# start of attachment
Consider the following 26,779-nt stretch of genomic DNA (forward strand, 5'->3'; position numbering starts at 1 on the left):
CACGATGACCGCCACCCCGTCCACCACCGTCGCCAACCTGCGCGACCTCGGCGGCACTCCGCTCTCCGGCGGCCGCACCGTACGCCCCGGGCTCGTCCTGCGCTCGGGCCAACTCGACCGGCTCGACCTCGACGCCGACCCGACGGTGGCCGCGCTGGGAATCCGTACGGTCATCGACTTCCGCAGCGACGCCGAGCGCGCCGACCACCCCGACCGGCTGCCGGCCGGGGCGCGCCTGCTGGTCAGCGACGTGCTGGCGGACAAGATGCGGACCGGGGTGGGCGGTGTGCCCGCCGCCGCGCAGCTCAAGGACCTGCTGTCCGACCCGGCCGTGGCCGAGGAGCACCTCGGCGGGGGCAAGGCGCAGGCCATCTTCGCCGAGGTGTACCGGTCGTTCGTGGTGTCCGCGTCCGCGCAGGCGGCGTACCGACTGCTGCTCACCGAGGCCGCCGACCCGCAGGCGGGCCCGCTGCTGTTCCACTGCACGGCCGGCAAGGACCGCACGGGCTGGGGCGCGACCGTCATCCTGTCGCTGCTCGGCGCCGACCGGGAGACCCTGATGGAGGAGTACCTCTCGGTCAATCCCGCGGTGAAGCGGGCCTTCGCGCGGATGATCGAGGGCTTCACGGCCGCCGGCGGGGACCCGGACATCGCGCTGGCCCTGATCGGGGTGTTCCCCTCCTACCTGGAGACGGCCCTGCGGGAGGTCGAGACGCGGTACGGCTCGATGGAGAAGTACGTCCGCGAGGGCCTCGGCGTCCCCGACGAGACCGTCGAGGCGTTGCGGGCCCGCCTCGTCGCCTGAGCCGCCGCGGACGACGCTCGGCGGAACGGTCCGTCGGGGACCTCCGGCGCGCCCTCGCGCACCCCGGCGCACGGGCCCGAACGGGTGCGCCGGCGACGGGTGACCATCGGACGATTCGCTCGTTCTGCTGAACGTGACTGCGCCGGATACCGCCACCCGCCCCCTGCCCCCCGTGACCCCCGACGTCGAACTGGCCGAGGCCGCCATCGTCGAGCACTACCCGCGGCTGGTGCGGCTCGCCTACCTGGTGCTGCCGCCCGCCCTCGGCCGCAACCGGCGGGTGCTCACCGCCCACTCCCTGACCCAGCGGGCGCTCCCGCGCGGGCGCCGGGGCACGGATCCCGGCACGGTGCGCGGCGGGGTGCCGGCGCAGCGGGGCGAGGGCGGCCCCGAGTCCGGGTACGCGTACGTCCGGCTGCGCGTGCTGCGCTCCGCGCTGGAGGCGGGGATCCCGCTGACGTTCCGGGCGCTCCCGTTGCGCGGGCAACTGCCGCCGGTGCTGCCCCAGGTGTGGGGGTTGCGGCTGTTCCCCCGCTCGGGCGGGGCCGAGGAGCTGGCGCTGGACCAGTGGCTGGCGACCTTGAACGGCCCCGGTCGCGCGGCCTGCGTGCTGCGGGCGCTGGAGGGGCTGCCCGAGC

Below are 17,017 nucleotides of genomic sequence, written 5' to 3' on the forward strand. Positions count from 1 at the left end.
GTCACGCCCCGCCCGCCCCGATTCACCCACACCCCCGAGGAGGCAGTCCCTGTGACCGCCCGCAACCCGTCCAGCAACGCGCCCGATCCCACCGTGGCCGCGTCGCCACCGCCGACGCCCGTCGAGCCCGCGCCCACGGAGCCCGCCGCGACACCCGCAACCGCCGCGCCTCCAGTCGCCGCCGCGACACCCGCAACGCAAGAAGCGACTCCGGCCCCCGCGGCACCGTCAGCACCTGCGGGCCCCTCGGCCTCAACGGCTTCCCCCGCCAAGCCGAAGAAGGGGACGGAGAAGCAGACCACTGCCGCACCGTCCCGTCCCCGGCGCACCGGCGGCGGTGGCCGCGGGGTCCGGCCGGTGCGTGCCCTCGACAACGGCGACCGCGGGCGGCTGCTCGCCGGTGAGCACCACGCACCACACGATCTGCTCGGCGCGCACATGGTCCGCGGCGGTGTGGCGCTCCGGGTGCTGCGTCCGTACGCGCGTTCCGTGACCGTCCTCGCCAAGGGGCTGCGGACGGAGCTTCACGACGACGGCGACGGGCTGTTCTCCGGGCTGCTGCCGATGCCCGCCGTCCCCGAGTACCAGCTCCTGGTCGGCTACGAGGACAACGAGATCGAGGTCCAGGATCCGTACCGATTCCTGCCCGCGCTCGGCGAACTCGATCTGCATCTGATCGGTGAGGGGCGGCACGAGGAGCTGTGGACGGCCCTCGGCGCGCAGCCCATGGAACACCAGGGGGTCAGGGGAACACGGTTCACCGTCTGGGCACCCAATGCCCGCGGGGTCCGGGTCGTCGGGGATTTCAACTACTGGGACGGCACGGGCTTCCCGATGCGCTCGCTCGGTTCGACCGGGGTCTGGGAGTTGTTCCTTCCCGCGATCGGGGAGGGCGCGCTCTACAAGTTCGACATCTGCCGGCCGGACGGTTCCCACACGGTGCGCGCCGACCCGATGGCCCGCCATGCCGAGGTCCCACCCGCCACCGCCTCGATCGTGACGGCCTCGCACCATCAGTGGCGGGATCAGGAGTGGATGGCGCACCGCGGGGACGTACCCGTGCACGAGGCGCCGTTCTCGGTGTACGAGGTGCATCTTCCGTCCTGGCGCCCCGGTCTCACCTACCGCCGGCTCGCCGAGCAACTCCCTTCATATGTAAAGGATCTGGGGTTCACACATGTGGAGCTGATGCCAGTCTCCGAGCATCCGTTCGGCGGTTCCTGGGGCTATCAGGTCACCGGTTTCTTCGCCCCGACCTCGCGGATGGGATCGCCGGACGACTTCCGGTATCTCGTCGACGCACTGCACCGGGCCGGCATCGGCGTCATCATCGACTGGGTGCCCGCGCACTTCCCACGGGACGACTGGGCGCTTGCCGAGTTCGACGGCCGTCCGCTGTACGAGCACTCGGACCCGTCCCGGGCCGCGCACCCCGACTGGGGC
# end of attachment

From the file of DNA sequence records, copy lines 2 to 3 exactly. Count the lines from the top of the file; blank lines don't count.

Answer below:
CACGATGACCGCCACCCCGTCCACCACCGTCGCCAACCTGCGCGACCTCGGCGGCACTCCGCTCTCCGGCGGCCGCACCGTACGCCCCGGGCTCGTCCTGCGCTCGGGCCAACTCGACCGGCTCGACCTCGACGCCGACCCGACGGTGGCCGCGCTGGGAATCCGTACGGTCATCGACTTCCGCAGCGACGCCGAGCGCGCCGACCACCCCGACCGGCTGCCGGCCGGGGCGCGCCTGCTGGTCAGCGACGTGCTGGCGGACAAGATGCGGACCGGGGTGGGCGGTGTGCCCGCCGCCGCGCAGCTCAAGGACCTGCTGTCCGACCCGGCCGTGGCCGAGGAGCACCTCGGCGGGGGCAAGGCGCAGGCCATCTTCGCCGAGGTGTACCGGTCGTTCGTGGTGTCCGCGTCCGCGCAGGCGGCGTACCGACTGCTGCTCACCGAGGCCGCCGACCCGCAGGCGGGCCCGCTGCTGTTCCACTGCACGGCCGGCAAGGACCGCACGGGCTGGGGCGCGACCGTCATCCTGTCGCTGCTCGGCGCCGACCGGGAGACCCTGATGGAGGAGTACCTCTCGGTCAATCCCGCGGTGAAGCGGGCCTTCGCGCGGATGATCGAGGGCTTCACGGCCGCCGGCGGGGACCCGGACATCGCGCTGGCCCTGATCGGGGTGTTCCCCTCCTACCTGGAGACGGCCCTGCGGGAGGTCGAGACGCGGTACGGCTCGATGGAGAAGTACGTCCGCGAGGGCCTCGGCGTCCCCGACGAGACCGTCGAGGCGTTGCGGGCCCGCCTCGTCGCCTGAGCCGCCGCGGACGACGCTCGGCGGAACGGTCCGTCGGGGACCTCCGGCGCGCCCTCGCGCACCCCGGCGCACGGGCCCGAACGGGTGCGCCGGCGACGGGTGACCATCGGACGATTCGCTCGTTCTGCTGAACGTGACTGCGCCGGATACCGCCACCCGCCCCCTGCCCCCCGTGACCCCCGACGTCGAACTGGCCGAGGCCGCCATCGTCGAGCACTACCCGCGGCTGGTGCGGCTCGCCTACCTGGTGCTGCCGCCCGCCCTCGGCCGCAACCGGCGGGTGCTCACCGCCCACTCCCTGACCCAGCGGGCGCTCCCGCGCGGGCGCCGGGGCACGGATCCCGGCACGGTGCGCGGCGGGGTGCCGGCGCAGCGGGGCGAGGGCGGCCCCGAGTCCGGGTACGCGTACGTCCGGCTGCGCGTGCTGCGCTCCGCGCTGGAGGCGGGGATCCCGCTGACGTTCCGGGCGCTCCCGTTGCGCGGGCAACTGCCGCCGGTGCTGCCCCAGGTGTGGGGGTTGCGGCTGTTCCCCCGCTCGGGCGGGGCCGAGGAGCTGGCGCTGGACCAGTGGCTGGCGACCTTGAACGGCCCCGGTCGCGCGGCCTGCGTGCTGCGGGCGCTGGAGGGGCTGCCCGAGC

Below are 17,017 nucleotides of genomic sequence, written 5' to 3' on the forward strand. Positions count from 1 at the left end.